The evidence is without dispute that plaintiffs constructed buildings on the 17 1/2-foot strip and have since maintained them for more than five years preceding the commencement of this action. The Simpsons in their answer to plaintiffs' petition for a hearing in this court state: "In this case appellants [plaintiffs] have placed certain buildings on a part of the thirty-foot strip." The evidence is also uncontradicted that plaintiffs have paid the taxes on their Parcel 4. No permission to erect and maintain the buildings was obtained from the easement claimants. The 30-foot easement has not been used except for the east 12 1/2 feet thereof. Thus we have a situation where the owner of a servient tenement erects buildings and maintains them for a period of over five years upon a part of an easement for road purposes over his property and owned by the dominant tenement. He has paid taxes on his fee simple interest but there is no evidence whether taxes were levied, or if levied, were paid, on the easement by the owner of the servient tenement — adverse claimant here.

[1] It is well settled that an easement, regardless of whether it was created by grant or use, may be extinguished by the owner of the servient tenement upon which the easement is a burden, by adverse possession thereof by the servient tenement owner for the required statutory period. Perhaps more accurately stated an easement may be extinguished by the user of the servient tenement in a manner adverse to the exercise of the easement, for the period required to give title to land by adverse possession. (See Silveira v. Smith, 198 Cal. 510 [ 246 P. 58]; Currier v. Howes, 103 Cal. 431, 437 [37 P. 521]; Smith v. Worn, 93 Cal. 206, 212 [28 P. 944]; City and County of San Francisco v. Main, 23 Cal.App. 86 [ 137 P. 281]; 98 A.L.R. 1291; 66 A.L.R. 1099; 33 A.L.R. 807; 9 A.L.R. 423; 1 A.L.R. 884; Rest. Prop., § 506; Tiffany Real Property, [3d ed.], § 827.) We are speaking of adverse possession by the servient tenement owner, not abandonment by the owner of the easement. [2] It is true that an easement created by grant as distinguished from one established by user may not be lost by mere nonuser (9 Cal.Jur. 960-962), but nonuser may be considered as a factor in accomplishing the extinguishment by adverse possession.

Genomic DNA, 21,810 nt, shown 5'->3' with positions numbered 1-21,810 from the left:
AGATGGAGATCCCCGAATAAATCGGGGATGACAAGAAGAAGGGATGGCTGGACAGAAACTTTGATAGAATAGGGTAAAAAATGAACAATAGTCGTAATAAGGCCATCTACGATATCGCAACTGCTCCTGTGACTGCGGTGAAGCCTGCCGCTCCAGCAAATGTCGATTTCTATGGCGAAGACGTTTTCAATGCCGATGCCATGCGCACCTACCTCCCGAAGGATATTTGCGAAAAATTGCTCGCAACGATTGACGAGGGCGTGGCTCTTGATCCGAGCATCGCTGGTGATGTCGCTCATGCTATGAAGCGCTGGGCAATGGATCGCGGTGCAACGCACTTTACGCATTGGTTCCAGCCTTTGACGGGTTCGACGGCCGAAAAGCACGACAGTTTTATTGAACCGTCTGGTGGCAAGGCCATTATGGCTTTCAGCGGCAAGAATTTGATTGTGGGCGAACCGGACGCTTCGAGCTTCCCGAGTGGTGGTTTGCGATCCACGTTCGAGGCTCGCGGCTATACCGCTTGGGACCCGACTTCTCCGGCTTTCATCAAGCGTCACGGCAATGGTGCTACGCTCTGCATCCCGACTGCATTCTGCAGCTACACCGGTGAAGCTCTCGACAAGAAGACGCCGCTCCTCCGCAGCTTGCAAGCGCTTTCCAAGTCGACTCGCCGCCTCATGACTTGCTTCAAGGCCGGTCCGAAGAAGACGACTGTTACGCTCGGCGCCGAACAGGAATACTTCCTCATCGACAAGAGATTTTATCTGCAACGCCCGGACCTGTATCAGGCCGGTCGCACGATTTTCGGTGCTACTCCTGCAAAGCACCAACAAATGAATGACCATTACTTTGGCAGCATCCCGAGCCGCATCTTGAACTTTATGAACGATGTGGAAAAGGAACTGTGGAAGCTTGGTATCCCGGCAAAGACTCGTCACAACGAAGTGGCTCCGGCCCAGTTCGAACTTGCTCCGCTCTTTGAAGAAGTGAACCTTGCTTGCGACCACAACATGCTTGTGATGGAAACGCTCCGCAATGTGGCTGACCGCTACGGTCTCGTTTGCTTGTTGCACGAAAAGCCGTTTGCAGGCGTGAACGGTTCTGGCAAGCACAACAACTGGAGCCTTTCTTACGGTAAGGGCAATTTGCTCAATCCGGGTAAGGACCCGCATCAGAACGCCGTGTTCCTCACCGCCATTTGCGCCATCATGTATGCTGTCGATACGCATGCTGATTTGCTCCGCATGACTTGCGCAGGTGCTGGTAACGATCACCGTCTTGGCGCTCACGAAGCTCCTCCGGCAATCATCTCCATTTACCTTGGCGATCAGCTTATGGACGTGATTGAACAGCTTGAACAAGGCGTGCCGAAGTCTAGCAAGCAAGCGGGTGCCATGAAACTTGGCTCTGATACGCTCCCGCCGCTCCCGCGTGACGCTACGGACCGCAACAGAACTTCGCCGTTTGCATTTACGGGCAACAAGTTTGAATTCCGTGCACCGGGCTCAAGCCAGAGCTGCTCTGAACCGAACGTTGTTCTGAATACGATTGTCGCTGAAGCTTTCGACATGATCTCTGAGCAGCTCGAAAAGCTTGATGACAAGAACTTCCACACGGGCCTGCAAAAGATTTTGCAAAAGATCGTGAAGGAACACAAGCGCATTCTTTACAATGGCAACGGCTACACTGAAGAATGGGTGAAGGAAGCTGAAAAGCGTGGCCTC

[3] The extinguishment by adverse possession need not be of the entire easement. It may be extinguished in part — to the extent that is embraced in the scope of the adverse possession (See Scampini v. Rizzi, 106 Vt. 281 [ 172 A. 619]; Brooks v. West Boston Gas Co., 260 Mass. 407 [ 157 N.E. 362]; 33 Mich.L.Rev. 1270.) [4] The nonpermissive erection and maintenance for the statutory period of permanent structures, such as buildings, which obstruct and prevent the use of the easement will operate to extinguish the easement. ( Brooks v. West Boston Gas Co., supra; Goodwin v. Bragaw, 87 Conn. 31 [ 86 A. 668]; New England Home for Deaf Mutes v. Leader F.S. Corp., 276 Mass. 153 [ 177 N.E. 97].)